Jim O'Donnell: Saying goodbye to an era -- the amazing race of Dick Duchossois
VOLTAIRE ONCE SUGGESTED that there is birth, there is death and in between are starts of fancied follies and true miseries.
Dick Duchossois spent a lifetime trying to outrace follies and misery. On Friday, at age 100, more earthly battles won than lost, he succeeded in his pursuit of an honorable death.
His personal complexities would require volumes.
He wanted his professional philosophies in a book for private circulation only, among members of his family -- a spreading tree that is now touching a fifth generation.
"Mr. D" accomplished that goal in 2016 when he had "Riding the Rails" written and published.
It's a compilation of lessons and tales from the rise of a modest railroad parts repair company in the South suburbs into a diversified global business and investment conglomerate worth billions.
Along the way, he became most publicly known -- and judged -- for his extended participation in the stewardship of Arlington Park.
That role began in 1983, when he and partners Sheldon Robbins, Joe Joyce and Ralph Ross purchased the legacied nine-furlong oval from a retrenching Gulf & Western.
The end of his participation came in starts and stops, and to some, it really still hasn't been concluded.
MR. DUCHOSSOIS WENT SOLO in 1986, when he bought out his three partners one year after a fire leveled the aging, wooden main grandstand. That blaze brought about all of the myth and lore that sprang from "The Miracle Million," staged 25 days later.
He went petulant in 1997, when he closed the track over an assorted list of strategic annoyances, disappointments and self interests.
And in the run-up to his racing twilight, he went financially masterful in 2000 when he reopened and shortly after announced a "merger" with Churchill Downs Inc.
While that marriage would eventually direct Arlington Park on to an accelerated ramp to probable racing doom, it would also increase the Duchossois family fortune by hundreds of millions of dollars. And what of the man, of the absolutely remarkable life force that raced within?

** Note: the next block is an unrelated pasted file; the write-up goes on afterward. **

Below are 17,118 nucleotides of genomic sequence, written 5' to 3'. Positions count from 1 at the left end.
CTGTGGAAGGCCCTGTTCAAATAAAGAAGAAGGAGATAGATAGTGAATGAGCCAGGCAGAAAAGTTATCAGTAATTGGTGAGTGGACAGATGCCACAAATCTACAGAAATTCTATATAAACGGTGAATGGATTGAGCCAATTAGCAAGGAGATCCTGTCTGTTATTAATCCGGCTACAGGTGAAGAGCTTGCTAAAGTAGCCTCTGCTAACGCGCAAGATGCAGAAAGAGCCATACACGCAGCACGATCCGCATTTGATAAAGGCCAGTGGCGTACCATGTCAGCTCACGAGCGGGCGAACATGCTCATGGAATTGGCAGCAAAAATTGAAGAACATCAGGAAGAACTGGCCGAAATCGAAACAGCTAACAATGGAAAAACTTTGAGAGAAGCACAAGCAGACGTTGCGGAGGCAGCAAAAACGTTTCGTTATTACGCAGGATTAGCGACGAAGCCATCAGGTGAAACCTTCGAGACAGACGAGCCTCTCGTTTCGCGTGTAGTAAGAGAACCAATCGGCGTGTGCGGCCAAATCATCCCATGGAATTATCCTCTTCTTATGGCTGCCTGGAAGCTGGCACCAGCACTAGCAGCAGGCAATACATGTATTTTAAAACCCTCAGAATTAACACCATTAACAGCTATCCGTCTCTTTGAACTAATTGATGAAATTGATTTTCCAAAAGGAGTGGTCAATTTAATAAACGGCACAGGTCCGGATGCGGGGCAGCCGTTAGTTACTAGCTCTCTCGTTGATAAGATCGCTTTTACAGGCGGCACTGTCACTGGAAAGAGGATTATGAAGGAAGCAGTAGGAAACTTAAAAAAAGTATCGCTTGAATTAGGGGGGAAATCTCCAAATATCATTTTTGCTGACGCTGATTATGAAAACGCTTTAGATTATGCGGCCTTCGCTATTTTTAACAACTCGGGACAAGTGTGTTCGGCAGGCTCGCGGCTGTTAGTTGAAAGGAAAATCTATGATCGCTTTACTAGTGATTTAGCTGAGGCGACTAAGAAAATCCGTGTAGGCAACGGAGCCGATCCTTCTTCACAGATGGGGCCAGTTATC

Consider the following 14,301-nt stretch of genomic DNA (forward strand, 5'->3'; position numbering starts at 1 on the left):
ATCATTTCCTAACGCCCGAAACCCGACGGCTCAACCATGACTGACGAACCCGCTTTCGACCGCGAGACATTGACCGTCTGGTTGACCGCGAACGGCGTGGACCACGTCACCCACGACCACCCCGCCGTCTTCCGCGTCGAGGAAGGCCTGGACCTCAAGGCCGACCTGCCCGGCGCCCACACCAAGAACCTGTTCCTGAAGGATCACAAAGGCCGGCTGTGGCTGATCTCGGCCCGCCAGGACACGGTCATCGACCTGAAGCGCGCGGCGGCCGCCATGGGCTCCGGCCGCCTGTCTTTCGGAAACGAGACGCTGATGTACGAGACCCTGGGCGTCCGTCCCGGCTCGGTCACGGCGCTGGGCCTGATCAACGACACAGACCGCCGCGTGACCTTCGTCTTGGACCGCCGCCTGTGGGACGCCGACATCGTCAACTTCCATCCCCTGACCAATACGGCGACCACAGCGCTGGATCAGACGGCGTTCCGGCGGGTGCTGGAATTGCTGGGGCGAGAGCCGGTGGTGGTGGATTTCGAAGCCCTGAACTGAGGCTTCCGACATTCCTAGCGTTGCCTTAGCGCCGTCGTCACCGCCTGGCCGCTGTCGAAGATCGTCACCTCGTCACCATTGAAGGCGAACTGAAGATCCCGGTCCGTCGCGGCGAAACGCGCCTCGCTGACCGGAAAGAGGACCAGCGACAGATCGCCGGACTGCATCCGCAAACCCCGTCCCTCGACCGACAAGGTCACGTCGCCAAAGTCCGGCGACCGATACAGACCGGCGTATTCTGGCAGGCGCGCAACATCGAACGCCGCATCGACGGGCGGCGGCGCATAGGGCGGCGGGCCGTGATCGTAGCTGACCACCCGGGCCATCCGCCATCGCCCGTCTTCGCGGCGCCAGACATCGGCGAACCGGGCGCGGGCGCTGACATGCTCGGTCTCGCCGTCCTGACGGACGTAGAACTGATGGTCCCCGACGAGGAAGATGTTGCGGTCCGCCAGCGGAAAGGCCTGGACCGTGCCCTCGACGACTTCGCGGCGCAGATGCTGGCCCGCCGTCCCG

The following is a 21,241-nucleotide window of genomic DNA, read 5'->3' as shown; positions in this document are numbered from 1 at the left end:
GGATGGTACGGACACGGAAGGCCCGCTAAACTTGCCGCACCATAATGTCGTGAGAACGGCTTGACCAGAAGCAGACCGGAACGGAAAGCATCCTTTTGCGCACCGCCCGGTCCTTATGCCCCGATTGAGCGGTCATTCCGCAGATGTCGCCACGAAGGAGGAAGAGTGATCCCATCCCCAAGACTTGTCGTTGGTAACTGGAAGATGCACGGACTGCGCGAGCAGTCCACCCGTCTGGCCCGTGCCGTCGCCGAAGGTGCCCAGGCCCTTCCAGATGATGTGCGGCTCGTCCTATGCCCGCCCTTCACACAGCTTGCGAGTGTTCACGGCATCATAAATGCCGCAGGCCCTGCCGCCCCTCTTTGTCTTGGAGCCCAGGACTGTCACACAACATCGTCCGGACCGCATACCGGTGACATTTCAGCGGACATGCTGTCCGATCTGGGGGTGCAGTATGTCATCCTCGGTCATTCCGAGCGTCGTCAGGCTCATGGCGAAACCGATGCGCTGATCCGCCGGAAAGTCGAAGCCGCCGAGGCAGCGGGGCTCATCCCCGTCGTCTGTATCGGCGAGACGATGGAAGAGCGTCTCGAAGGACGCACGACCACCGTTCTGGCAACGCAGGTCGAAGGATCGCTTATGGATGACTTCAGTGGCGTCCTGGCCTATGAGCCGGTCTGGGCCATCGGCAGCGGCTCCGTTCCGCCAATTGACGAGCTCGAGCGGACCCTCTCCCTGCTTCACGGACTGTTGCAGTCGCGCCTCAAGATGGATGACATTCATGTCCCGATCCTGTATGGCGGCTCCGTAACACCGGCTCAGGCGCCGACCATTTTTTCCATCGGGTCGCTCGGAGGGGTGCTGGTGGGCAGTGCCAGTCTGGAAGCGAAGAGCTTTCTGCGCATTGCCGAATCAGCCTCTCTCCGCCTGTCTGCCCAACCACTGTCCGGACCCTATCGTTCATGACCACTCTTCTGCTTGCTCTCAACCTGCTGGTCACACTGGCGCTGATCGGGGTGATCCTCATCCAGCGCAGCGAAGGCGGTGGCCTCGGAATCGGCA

• • •
ONLY ONE PRIMARY TALE will be told.
It will be recounted because it still resonates very close to home and because it so thoroughly typifies the instinctive, assertive compassion that "Mr. D" could generate.
Tuesday, Aug. 9, 1988, was one of the worst days in the history of The Daily Herald and its parent Paddock Publications.
That was the gray morning when word reached from Colorado that free-spirited sports writer Keith Reinhard had walked off the face of the earth.
Reinhard -- then age 49 -- had taken a 90-day sabbatical to begin work on a novel and regenerate in tiny Silver Plume. It's a ghostly town up where the Rocky Mountains above Denver begin to get serious.
Late on the previous Sunday afternoon, he allegedly said he was going to walk up a mountain to take some photos -- while hung over and wearing sneakers.
And then he was gone.
• • •
THE INITIAL HOURS after the Tuesday notification were shocking and surreal.
Confusion reigned. A de facto headquarters was set up at Reinhard's home in Algonquin.
There was still a chance Reinhard was hurt or dazed in some remote ravine.
A phone call was placed to the deputy sheriff in the mountain county who was responsible for coordinating the "Alpine rescue search."
The questions from Algonquin were direct: What's the status? What can we do from here?
"Well, we need helicopters," the deputy said. "But I don't imagine you've got any sitting out in your driveway to get here pronto."
We'll get back to you, was the brief response.
THE FIRST CALL WENT to Dennis Swanson in New York.
He was the ex-Marine who quickly ascended heights in the private sector as a TV executive.
One of his greatest feats came as the rehab specialist who flipped Chicago's WLS-Channel 7 from No. 3 in the market to No. 1 between 1983-85.
During that span, he was also one of the main scouts responsible for recognizing so much of what young Oprah Winfrey might become.
By the time of Reinhard's disappearance, he had succeeded Roone Arledge as president of ABC Sports.
The emergent situation was explained to him. With gracious empathy, he answered:
"I'll call our Denver affiliate but I'm sure all they have is their traffic copter. And that's probably already up that way covering your story, because I'm sure that's a big deal already out there.